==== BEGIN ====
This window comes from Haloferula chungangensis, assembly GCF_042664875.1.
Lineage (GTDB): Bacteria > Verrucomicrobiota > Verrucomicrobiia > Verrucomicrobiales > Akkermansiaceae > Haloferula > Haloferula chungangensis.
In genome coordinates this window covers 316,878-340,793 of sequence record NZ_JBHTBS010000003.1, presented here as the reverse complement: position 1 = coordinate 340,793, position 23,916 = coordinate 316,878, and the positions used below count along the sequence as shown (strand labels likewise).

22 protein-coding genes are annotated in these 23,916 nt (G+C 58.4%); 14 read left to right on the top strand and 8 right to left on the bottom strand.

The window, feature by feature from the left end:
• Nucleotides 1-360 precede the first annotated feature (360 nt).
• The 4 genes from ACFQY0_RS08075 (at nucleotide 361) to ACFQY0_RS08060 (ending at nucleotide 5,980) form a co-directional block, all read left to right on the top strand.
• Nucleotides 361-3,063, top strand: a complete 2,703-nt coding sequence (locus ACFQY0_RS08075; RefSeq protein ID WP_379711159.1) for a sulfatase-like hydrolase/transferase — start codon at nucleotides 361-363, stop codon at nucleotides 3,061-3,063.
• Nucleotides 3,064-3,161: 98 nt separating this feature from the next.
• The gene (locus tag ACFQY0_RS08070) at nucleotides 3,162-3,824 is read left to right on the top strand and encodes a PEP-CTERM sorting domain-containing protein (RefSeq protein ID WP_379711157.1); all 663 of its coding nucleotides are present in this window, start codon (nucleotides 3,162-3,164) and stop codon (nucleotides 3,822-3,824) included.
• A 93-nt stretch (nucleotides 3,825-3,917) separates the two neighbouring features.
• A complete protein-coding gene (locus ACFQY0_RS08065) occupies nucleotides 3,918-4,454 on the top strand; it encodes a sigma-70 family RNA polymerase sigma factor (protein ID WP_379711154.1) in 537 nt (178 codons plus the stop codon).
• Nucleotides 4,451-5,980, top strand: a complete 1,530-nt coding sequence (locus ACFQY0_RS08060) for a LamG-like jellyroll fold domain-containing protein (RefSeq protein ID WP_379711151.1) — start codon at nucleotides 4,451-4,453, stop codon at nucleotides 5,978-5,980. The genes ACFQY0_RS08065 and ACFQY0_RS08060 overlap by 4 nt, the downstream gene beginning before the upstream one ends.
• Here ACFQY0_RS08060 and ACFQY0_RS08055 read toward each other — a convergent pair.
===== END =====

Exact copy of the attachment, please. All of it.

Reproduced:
This window comes from Haloferula chungangensis, assembly GCF_042664875.1.
Lineage (GTDB): Bacteria > Verrucomicrobiota > Verrucomicrobiia > Verrucomicrobiales > Akkermansiaceae > Haloferula > Haloferula chungangensis.
In genome coordinates this window covers 316,878-340,793 of sequence record NZ_JBHTBS010000003.1, presented here as the reverse complement: position 1 = coordinate 340,793, position 23,916 = coordinate 316,878, and the positions used below count along the sequence as shown (strand labels likewise).

22 protein-coding genes are annotated in these 23,916 nt (G+C 58.4%); 14 read left to right on the top strand and 8 right to left on the bottom strand.

The window, feature by feature from the left end:
• Nucleotides 1-360 precede the first annotated feature (360 nt).
• The 4 genes from ACFQY0_RS08075 (at nucleotide 361) to ACFQY0_RS08060 (ending at nucleotide 5,980) form a co-directional block, all read left to right on the top strand.
• Nucleotides 361-3,063, top strand: a complete 2,703-nt coding sequence (locus ACFQY0_RS08075; RefSeq protein ID WP_379711159.1) for a sulfatase-like hydrolase/transferase — start codon at nucleotides 361-363, stop codon at nucleotides 3,061-3,063.
• Nucleotides 3,064-3,161: 98 nt separating this feature from the next.
• The gene (locus tag ACFQY0_RS08070) at nucleotides 3,162-3,824 is read left to right on the top strand and encodes a PEP-CTERM sorting domain-containing protein (RefSeq protein ID WP_379711157.1); all 663 of its coding nucleotides are present in this window, start codon (nucleotides 3,162-3,164) and stop codon (nucleotides 3,822-3,824) included.
• A 93-nt stretch (nucleotides 3,825-3,917) separates the two neighbouring features.
• A complete protein-coding gene (locus ACFQY0_RS08065) occupies nucleotides 3,918-4,454 on the top strand; it encodes a sigma-70 family RNA polymerase sigma factor (protein ID WP_379711154.1) in 537 nt (178 codons plus the stop codon).
• Nucleotides 4,451-5,980, top strand: a complete 1,530-nt coding sequence (locus ACFQY0_RS08060) for a LamG-like jellyroll fold domain-containing protein (RefSeq protein ID WP_379711151.1) — start codon at nucleotides 4,451-4,453, stop codon at nucleotides 5,978-5,980. The genes ACFQY0_RS08065 and ACFQY0_RS08060 overlap by 4 nt, the downstream gene beginning before the upstream one ends.
• Here ACFQY0_RS08060 and ACFQY0_RS08055 read toward each other — a convergent pair.